I can remember the first official meeting of the London Filmmakers' Cooperative at Better Books in October, 1966. The actual Co-op had already been formed months earlier in an ad hoc manner out of the film club that was being run on a weekly basis at Better Books. Three of the original committee of five consisted of myself, Simon Hartog, and Bob Cobbing. Bob Cobbing was the manager of Better Books and ran the film club. He was a poet, a concrete poet, and the book shop was a thriving centre for artists of all sorts from many places and many nationalities. It was the early days when London was becoming the hub of activities - an axis between the Americas and Western Europe - and Better Books was one of the very few centrally located bookshops to get good and hard-to-get books, especially on Cinema, Theatre and Poetry. Besides, there were other activities going on at the book shop - like theatre performances in the basement (the People's Show were regularly there) and poetry readings - sometimes music. In any case, there was a sufficient number of interested people passing through to make a regular audience. This was a time of dreams, counter culture flurry, free university days and of course, before divisions set in.

The telling of most periods of history - particularly film history - is most often twisted and distorted at best, and, at worst, just pure propaganda built on half truths. Those who survive leave out those who didn't; one generation leaves out the previous generation (or leave out those who don't suit the current trend) - and dates get changed to be convenient for the writers' tale. Of the latter point, history often puts Warhol's films as the birth and cornerstone of the New American Cinema (better known as the Underground Film movement). Those of us who were there know this to be untrue. Warhol merely picked up on an existing movement and even copied some of the many who preceded him (like Ron Rice, Jack Smith, Harry Smith, Stan Brakhage, Jonas Mekas, Bruce Conner, Shirley Clarke, Robert Frank, Ken Jacobs, Michael Snow, Marie Menken, Kenneth Anger, The Fluxus Group, etc.) Warhol only fooled around with film for a few years and left it just as quickly as he got into it.

It is Warhol's overall success that made him the name to which the others became mere tangents and poor followers. Back at the first London Filmmakers' Co-op meeting in October, 1966, a great many of the British yet to be filmmakers turned up - there were around forty - asking what could the Co-op do for them. I found a note of this in a book published in 1969 (Counter Culture edited by Joseph Berke) describing the scene: many of the so-called filmmakers who arrived came expecting the Co-op to lay on all the facilities for them to be successful filmmakers. There was a British tendency to divide and categorize between professional and amateur. The co-operative structure fitted neither of these existing values. These filmmakers went away to seek success and financial reward in television and the existing industry. A few remained. The majority of the films the co-operative began to handle came from other countries, with just a few from home [the films of Jeff Keen made up a major part of these.] Nonetheless, the films of the New American Cinema got around to a new audience. After this exposure the young British filmmakers started to appear. The Co-op was originally set up to distribute, promote and exhibit the new independent cinema. It was not initially intended for it to be a facility house or a production base.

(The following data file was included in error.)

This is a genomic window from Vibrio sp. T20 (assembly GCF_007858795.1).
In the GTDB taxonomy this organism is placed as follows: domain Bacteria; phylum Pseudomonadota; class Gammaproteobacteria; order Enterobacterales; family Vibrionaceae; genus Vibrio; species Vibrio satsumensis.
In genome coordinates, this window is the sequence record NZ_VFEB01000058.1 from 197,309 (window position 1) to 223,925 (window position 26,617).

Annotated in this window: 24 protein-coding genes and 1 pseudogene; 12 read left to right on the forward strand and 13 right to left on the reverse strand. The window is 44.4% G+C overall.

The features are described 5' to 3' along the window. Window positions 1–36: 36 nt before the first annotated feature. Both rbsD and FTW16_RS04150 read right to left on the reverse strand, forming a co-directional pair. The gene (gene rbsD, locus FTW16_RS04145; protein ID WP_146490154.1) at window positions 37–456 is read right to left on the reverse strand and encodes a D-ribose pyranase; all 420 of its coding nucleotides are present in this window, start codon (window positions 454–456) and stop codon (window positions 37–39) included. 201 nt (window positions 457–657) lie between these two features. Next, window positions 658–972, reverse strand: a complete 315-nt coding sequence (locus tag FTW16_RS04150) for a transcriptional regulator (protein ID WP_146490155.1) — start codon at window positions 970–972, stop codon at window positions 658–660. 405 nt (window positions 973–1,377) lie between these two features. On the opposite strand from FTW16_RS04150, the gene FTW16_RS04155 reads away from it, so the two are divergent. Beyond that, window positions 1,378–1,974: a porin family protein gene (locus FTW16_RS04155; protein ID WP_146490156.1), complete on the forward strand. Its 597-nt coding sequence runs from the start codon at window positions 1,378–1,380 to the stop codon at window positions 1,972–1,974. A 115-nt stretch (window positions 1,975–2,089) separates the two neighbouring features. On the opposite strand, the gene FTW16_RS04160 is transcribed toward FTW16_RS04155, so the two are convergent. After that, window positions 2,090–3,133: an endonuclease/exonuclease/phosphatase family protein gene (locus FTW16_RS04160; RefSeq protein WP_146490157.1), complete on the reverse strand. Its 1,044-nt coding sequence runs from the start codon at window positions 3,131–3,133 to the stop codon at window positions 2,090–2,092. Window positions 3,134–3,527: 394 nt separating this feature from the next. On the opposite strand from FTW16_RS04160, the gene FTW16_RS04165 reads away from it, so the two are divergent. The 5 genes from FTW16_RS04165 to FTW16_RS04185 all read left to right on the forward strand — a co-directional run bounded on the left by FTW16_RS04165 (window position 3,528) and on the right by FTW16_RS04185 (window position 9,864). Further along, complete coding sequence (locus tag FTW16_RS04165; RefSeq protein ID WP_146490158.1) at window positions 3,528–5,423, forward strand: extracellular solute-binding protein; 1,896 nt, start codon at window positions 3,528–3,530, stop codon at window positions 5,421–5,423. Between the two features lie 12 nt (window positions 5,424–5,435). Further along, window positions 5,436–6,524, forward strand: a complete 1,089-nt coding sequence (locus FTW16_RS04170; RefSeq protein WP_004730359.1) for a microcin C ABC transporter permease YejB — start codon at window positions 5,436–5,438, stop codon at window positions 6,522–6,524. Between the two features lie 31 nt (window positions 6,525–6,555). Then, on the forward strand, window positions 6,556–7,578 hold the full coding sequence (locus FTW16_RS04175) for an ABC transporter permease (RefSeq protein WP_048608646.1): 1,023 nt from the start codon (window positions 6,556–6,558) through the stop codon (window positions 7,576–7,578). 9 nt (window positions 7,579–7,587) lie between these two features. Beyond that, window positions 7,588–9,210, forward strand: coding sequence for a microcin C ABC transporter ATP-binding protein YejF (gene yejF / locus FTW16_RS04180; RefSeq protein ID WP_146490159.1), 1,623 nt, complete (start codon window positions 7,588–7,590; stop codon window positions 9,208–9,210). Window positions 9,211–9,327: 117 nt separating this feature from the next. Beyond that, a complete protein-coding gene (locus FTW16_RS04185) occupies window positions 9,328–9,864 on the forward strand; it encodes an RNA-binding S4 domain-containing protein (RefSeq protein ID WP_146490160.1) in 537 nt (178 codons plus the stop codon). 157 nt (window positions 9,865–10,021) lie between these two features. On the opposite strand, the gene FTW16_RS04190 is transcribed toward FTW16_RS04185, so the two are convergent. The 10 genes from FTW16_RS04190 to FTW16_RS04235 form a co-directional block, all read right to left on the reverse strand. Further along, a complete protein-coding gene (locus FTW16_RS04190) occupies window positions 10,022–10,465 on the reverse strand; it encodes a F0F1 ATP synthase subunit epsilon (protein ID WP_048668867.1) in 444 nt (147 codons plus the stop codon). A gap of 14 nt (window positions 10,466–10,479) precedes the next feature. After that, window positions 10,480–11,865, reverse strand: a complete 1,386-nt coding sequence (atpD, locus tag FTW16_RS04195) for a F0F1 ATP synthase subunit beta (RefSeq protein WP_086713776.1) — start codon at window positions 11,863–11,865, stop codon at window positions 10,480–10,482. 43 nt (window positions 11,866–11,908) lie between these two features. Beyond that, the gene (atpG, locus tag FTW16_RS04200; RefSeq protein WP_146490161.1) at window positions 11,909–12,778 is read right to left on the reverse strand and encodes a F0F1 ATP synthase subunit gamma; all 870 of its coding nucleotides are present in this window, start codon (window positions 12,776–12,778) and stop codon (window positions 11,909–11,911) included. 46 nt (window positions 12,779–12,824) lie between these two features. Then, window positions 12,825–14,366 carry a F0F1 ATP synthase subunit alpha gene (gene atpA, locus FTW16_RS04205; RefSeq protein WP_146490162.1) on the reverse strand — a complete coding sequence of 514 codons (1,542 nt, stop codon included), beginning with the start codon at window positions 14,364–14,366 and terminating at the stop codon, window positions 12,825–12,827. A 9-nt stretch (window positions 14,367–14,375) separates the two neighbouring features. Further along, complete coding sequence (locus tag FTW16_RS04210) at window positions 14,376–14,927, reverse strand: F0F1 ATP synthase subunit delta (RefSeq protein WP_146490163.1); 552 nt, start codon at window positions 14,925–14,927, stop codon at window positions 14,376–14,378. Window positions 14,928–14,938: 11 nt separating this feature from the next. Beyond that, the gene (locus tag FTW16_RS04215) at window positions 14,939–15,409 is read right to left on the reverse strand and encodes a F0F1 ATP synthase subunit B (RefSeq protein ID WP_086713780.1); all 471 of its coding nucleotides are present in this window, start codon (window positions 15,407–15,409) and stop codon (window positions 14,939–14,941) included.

It wasn't long after the Co-op was running (Antonioni, for example, was an early member) and it began to produce a short lived magazine called Cinim. Only two issues appeared and by the second issue there were suddenly ten other publications (of various qualities) that were discussing the New Cinema now mostly being handled by the Co-op. I was touring the country showing my films along with the growing number of films now distributed by the Co-op. It was because of the then strong Film Society activity throughout the UK that made such New Film exposure possible. But it is here - by late 1967 - that divisions began and history gets all muddled. The films being distributed by the London Filmmakers' Co-op were films that were already made and this didn't satisfy some of the newer filmmakers. An alternative Filmmakers' Co-operative was also set up at the venue called the Arts Lab. The Arts Lab was a space that was fitted with more purpose built facilities and had its own cinema. It drew the membership of the original Filmmakers' Co-op, especially when, by 1968 the owners of Better Books prevented any further use of the shop for films or poetry and the politics of the day. These fractures produced various partisan film practices and subsequently differing film ideologies. Those who had the space therefore dominated the high ground.

I had made seven films by 1966. My first film Asleep was made in 1961. The first time I had shown them publicly in London was at the first Notting Hill Festival the summer before the Co-op began. (The first Notting Hill Festival was not the Carnival as it is now. It was a week long series of events such as music, street theatre, film shows and other art events. I was asked to organize the film shows.) When the 4th International Experimental Film Festival happened in 1967 my eyes were opened. This extremely rare, daring and very large film festival, held in Knokke-le-Zoute, Belgium, from Christmas to New Year's day (thus it finished in 1968) brought together all the possible experimental, independent, underground and avant-garde (whatever you want to call them) films. I presented four of my films with trepidation...

Full article published in Filmwaves - Issue 3, February 1998. Subscribe now!